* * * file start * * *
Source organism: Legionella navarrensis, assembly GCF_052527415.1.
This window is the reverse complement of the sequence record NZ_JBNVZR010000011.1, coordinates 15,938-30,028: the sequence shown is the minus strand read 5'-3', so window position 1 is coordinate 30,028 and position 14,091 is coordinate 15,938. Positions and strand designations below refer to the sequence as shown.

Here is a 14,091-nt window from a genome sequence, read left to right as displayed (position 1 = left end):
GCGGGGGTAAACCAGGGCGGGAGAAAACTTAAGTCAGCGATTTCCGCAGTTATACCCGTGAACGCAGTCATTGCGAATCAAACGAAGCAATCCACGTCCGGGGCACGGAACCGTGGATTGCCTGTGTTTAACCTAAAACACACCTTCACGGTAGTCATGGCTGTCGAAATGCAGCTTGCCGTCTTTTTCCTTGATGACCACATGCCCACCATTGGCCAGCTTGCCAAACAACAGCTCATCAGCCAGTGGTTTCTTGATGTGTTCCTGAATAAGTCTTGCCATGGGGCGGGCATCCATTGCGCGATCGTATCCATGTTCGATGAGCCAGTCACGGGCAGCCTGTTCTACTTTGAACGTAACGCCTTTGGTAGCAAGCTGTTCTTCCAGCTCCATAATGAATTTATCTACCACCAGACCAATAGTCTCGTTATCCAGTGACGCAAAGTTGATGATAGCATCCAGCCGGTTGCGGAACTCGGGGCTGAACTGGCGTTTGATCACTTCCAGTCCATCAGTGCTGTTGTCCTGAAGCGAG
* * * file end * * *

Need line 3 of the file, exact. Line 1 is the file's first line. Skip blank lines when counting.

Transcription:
Here is a 14,091-nt window from a genome sequence, read left to right as displayed (position 1 = left end):